10. Delegate consistently.

Delegate consistently, not just when you are overloaded or when tasks are unpleasant.

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10 comments to Ten Tips for Delegating – The Best Time Management Tool

  • I wish I would have had this list when I was a young Air Force Lieutenant…it would have saved me a lot of heartache.

    I coach successful leaders and entrepreneurs, but inevitably the topic of time management comes up. What I find a lot of them are unwilling to relinquish control of something that they feel is important, but in the big scheme of things is totally ripe for delegation.

    We then usually end working on internal attitudes and beliefs to start freeing up their trust and teaching them how to actually delegate and make it work.

    • Jesse Lyn Stoner Jesse Lyn Stoner

      All good points, Joe. Time management, delegation, and control often nest together. Our beliefs affect our behavior. The results of our behavior reinforce our beliefs. I think the best way to sustain change is to both challenge our underlying beliefs and also learn the skills needed to behave differently.

  • Powerful Jesse. The image of the sea gull manager rocks. Your ideas help me figure out when to step in or not.

    “dumps a load and flies off again”… Golden!

  • Jill Malleck

    I especially like your last point, Jesse, and might have titled it “Delegate even when you are too busy to do so.” In my experience with overwhelmed leaders this is a huge stumbling block. When they are busy it feels like more work to stop, think and then carefully prepare to delegate – to do the other 9 points you list! Instead, it can feel easier and faster to just do it themselves. When things get really hot, the delegating happens by necessity – and then it becomes a dump instead. Here’s a good tip: take a day off once in a while, or let your team meet without you for once, or send someone else in your stead. When you just let go – and see the benefits not just to you but to the other person’s growth – it makes it easier to trust next time.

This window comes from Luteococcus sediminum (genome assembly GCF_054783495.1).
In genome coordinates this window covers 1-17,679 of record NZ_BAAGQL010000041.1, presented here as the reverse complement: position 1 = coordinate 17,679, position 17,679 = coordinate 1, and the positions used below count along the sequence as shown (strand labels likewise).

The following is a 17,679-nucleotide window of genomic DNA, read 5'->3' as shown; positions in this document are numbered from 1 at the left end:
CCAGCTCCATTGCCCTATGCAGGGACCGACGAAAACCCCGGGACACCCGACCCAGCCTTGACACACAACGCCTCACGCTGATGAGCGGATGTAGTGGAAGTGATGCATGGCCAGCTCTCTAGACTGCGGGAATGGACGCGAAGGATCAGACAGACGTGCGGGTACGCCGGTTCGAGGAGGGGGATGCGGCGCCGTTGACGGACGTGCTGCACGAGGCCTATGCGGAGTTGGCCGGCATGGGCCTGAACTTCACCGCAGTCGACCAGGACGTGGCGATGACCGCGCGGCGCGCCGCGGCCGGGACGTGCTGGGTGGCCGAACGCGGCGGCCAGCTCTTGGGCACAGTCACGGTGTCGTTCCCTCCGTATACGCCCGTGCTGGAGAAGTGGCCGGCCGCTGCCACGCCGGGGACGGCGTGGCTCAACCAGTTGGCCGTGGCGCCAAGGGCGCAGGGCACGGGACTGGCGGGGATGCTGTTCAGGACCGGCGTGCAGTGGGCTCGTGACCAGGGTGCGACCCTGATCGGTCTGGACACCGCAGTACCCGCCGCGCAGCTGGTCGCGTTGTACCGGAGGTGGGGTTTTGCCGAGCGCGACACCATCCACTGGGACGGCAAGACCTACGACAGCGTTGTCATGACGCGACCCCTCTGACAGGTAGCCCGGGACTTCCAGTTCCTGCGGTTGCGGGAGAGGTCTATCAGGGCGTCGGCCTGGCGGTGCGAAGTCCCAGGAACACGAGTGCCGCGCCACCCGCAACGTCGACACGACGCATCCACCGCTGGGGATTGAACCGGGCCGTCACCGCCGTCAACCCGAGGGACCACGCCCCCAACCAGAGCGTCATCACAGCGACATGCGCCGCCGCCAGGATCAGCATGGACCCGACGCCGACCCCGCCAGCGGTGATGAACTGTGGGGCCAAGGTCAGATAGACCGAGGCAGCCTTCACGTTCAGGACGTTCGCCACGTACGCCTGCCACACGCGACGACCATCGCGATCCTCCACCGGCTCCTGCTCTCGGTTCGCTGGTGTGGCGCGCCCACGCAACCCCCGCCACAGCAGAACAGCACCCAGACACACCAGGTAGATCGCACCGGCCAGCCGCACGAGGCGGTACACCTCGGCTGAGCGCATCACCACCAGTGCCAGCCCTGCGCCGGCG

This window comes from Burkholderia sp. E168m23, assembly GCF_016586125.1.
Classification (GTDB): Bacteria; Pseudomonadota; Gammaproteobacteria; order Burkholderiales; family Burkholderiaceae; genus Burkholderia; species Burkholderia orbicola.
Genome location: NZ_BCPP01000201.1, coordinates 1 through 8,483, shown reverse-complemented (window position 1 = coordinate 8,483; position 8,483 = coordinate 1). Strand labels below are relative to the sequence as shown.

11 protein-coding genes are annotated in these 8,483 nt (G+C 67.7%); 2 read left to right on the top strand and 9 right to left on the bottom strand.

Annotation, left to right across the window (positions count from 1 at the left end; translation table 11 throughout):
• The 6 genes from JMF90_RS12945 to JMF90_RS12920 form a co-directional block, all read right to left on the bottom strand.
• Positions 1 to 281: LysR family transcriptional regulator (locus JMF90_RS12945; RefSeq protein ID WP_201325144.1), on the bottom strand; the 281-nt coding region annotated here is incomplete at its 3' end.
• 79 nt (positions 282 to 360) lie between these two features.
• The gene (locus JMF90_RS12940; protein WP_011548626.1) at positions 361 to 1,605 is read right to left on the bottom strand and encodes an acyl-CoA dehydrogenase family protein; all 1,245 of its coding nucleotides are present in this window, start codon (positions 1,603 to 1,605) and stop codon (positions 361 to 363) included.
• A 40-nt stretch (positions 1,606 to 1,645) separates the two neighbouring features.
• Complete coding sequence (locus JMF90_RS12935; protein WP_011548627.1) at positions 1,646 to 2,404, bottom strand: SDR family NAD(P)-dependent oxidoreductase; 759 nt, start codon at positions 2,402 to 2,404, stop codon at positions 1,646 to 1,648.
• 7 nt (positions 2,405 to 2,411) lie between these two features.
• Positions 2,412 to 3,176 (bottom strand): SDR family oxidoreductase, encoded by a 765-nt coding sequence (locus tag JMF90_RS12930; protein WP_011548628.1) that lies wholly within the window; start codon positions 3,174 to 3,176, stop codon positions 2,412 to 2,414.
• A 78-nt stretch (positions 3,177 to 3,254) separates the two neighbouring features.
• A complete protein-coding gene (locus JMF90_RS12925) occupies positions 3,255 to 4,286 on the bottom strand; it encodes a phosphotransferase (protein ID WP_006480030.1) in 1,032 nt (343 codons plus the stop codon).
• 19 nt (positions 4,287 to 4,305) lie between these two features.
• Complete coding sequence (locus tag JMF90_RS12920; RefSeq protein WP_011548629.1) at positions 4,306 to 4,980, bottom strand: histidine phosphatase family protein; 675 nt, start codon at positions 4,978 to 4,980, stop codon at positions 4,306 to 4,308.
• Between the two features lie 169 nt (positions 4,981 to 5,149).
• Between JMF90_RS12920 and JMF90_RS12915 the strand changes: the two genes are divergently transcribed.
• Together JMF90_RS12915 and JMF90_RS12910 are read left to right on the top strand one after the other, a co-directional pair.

• Jesse Lyn Stoner Jesse Lyn Stoner

      That would be a great title, Jill. It takes time to set up delegation effectively. But the payoff makes it worth the time and effort. It might make our ego feel good to believe we are indispensable, but it’s a set up for burn out. Learning to trust in letting go is an important lesson for all of us.

  • Spot on–once again! Control is a huge issue and I hear managers say, “But they won’t doit as well as I do.” My response: is “So? Who says that they might not even do it better than you? Or differently than you?” I think when we hang on to one outcome that is our personal creation, we stifle our delegation. It takes courage to delegate for that reason. Power to the people, um?

    • Jesse Lyn Stoner Jesse Lyn Stoner

      This is important point. Delegation means letting go of control of not only the process but also over the outcome, as long as the results are aligned with the objective. It means keeping the bigger picture in mind and letting go of the details. Otherwise we stifle not only the our delegation, but the opportunity for creativity. Thanks for pointing this out, Eileen.

  • This is informative and timely. We have infact been talking about this in our office with our managers. In my work experience , i have observed that most of the managers do not want to delegate work, only with the fear that the subordinate will know what is being done at the manager level or with the fear of insecurity of the job.

    • Jesse Lyn Stoner Jesse Lyn Stoner

      Good point. And the irony is that often managers are not promoted because there is no one who is competent to take their place because haven’t delegated enough.